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Mitch McConnell’s moment of truth — and why Nancy Pelosi should take it seriously

Despite Trump’s acquittal at his impeachment trial, a simple majority vote by the Senate suffices to disqualify him from holding elected office.

Speaker of the House Nancy Pelosi, Senate minority leader Mitch McConnell, and House minority leader Kevin McCarthy leave the Capitol after laying a wreath in honor of Capitol Police Officer Brian Sicknick on Feb. 3. Sicknick died following the Jan. 6 attack on the Capitol.Drew Angerer/Getty

A mob was assaulting the Capitol in his name. These criminals were carrying his banners, hanging his flags, and screaming their loyalty to him. It was obvious that only President Trump could end this.”

Upon leaving the Senate chamber, Mitch McConnell spoke to the nation in an unfamiliar voice — no longer as partisan leader of the Republican party, but as an agonized statesman who voted for acquittal only “because former President Trump is constitutionally not eligible for conviction” and he “refused to continue a cycle of recklessness by straining [the Senate’s] constitutional boundaries.”

Congress and the country should take McConnell at his word.


Despite Trump’s acquittal at his impeachment trial, a simple majority vote by the Senate suffices to disqualify him from holding elected office under an explicit provision of the 14th Amendment. Section 3 of the amendment authorizes a majority in both chambers to bar Trump from a second term if they find he engaged in an act of “insurrection” — allowing him to run again only if senators and representatives “by a vote of two-thirds of each House, remove such disability.”

This provision was of high importance to the Reconstruction Republicans who drafted it in the immediate aftermath of the Civil War. Without these specific textual safeguards, the white Southern elite that held seats in Congress before the Civil War, and then betrayed the country by taking office in the Confederacy, would be free to return to Washington after Lincoln’s assassination. Once reinstated as senators and representatives, they would sabotage Republican efforts to take affirmative legislative action on behalf of newly liberated people against further exploitation by former slaveholders.

In fact, Jefferson Davis had previously been a senator from Mississippi before becoming president of the Confederacy. Once the 14th Amendment was ratified in 1868, the House and Senate quickly passed joint resolutions in 1869 disqualifying rebel leaders and followed up with a broad statutory ban in 1871. So far as congressional leaders like Thaddeus Stevens and Charles Sumner were concerned, it was intolerable for men like Davis to suppose that their days of infamy could so easily be erased from collective memory. Only if these traitors could gain the self-conscious support of a loyal super-majority in Congress was it legitimate for them to reenter the political life of the nation.


According to McConnell, the same is true for Trump — except for the fact that the Founders’ constitutional limitations on impeachment precluded him from voting to convict the former president once he had left office. But if he takes himself seriously, this means that he should vote an emphatic yes to a Senate resolution disqualifying Trump under Section 3.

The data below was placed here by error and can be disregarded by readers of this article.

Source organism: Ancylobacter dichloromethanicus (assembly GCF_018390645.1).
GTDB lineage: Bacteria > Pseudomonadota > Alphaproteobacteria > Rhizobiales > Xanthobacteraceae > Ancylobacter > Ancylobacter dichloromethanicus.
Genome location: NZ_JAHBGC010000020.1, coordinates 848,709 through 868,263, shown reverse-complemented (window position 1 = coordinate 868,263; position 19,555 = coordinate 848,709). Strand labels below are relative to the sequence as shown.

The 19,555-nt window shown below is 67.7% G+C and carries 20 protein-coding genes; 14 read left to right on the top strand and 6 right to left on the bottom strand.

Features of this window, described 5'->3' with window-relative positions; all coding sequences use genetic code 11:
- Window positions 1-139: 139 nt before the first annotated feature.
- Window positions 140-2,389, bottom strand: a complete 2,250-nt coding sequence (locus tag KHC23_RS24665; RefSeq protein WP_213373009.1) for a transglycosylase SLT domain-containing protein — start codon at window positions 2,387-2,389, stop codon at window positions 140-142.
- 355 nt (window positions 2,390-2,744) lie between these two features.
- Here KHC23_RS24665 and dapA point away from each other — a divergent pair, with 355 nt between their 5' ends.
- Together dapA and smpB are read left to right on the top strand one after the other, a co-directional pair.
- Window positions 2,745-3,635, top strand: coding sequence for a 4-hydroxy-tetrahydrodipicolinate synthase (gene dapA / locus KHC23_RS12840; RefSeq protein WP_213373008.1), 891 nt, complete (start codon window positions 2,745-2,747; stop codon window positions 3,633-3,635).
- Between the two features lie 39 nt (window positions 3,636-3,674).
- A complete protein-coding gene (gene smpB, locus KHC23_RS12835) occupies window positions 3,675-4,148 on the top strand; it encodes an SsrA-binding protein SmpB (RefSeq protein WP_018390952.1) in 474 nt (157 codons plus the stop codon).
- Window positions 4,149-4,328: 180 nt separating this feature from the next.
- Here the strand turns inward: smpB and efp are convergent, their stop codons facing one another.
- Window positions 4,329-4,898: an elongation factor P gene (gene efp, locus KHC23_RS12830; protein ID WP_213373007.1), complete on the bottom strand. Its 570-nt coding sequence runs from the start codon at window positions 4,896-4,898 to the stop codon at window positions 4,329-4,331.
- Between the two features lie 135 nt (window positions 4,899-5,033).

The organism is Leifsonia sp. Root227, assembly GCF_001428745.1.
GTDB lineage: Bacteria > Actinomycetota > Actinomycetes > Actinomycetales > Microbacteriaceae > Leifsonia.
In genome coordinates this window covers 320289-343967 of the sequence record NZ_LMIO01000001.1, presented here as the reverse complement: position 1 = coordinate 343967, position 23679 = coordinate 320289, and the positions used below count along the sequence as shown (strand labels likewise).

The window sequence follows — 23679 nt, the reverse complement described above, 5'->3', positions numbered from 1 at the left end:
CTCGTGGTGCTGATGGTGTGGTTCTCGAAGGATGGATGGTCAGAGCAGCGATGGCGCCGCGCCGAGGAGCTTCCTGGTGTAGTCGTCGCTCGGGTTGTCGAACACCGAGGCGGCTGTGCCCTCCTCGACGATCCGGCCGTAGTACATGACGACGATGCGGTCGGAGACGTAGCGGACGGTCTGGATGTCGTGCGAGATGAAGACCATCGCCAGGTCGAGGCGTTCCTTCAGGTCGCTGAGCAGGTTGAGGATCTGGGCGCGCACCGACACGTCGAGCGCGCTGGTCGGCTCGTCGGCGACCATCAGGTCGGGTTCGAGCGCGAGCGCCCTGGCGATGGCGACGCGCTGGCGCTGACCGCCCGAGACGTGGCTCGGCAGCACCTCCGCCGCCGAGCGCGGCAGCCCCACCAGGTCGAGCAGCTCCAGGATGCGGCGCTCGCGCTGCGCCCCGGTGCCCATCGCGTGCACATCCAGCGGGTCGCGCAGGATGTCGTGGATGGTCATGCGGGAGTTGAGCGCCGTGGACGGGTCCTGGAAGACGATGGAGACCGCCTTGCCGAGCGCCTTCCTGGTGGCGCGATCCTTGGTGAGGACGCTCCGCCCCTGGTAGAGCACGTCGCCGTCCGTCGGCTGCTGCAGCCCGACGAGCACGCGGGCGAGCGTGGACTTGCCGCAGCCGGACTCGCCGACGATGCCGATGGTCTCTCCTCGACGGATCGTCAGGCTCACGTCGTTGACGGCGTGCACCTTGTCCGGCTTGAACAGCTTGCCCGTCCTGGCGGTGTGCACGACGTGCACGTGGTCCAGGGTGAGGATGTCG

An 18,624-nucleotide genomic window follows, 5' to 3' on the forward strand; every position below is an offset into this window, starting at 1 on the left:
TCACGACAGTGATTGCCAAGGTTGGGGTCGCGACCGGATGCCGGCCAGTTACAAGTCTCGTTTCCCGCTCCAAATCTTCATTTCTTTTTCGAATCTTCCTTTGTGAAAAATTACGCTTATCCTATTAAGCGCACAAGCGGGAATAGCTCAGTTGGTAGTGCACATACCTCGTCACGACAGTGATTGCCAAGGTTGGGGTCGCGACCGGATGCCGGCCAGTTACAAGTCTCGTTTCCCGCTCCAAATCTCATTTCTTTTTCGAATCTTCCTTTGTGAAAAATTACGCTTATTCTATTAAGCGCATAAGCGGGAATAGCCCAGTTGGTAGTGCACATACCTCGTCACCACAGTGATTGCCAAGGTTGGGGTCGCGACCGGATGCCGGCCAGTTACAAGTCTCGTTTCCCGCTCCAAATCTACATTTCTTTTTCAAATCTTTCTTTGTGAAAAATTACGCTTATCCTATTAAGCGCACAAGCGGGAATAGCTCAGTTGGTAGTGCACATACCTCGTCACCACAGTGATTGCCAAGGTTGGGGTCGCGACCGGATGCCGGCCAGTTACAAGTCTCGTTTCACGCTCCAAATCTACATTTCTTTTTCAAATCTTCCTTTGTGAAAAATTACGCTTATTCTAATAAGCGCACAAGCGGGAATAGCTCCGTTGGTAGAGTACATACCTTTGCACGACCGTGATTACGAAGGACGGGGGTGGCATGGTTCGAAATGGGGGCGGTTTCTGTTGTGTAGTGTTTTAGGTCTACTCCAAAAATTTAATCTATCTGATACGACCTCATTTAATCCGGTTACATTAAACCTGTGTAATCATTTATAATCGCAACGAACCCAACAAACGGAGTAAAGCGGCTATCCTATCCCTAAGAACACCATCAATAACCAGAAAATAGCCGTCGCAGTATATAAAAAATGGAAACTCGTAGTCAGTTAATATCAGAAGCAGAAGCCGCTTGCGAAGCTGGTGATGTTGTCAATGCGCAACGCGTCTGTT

After all, Americans have enacted a number of amendments that have self-consciously moved beyond the original Constitution. For example, the Founding Fathers didn’t allow women to vote in federal elections. It took a long struggle by the women’s suffrage movement during the 19th century to finally gain enactment of the 19th Amendment, in 1920. Similarly, a half-million Union soldiers died for the United States before the Reconstruction Congress could gain the broad support required for the 14th Amendment to become higher law. In vindicating Section 3’s application to the tragedy culminating in the Jan. 6 attack on the Capitol, in which five people died, McConnell would be demonstrating that, despite the partisan passions of the present, he can proudly reaffirm his historical link to the Republican Party of Reconstruction.


The House should make the first move when the full Congress comes back in session next week. In their impeachment arguments before the Senate, the House impeachment managers have already recognized Section 3 as a possible alternative in case they failed to gain the super-majority required for a conviction. They should join Pelosi in backing a resolution disqualifying Trump under the 14th Amendment. Although only a simple majority is necessary, there is good reason to expect the resolution to win strong bipartisan support. Even before many damaging facts were made public, 10 House Republicans voted in favor of Trump’s impeachment in January. Despite the condemnation of hard-liners, Republicans from swing suburban districts will reinforce their reelection prospects by standing up for the Constitution.

This will set the stage for McConnell’s moment of truth. Although it would take only a simple majority to approve the House resolution, it will take 60 votes to close down a predictable filibuster by hard-line defenders of Trump. If McConnell joins the seven Republicans who joined the 50 Democrats in convicting Trump on Saturday, only two more Republicans would be needed to overcome a filibuster and pass the House resolution barring him from reelection in 2024.

Indeed, it is quite possible that, this time around, 67 Senators might vote in favor of a resolution disqualifying Trump for his acts of “insurrection.” Although this super-majoritarian act of condemnation is not constitutionally required, such a demonstration of bipartisanship on the Senate floor would serve as a significant symbol of national reconciliation at a time when it is desperately required.


Bruce Ackerman is the Sterling Professor of Law and Political Science at Yale University.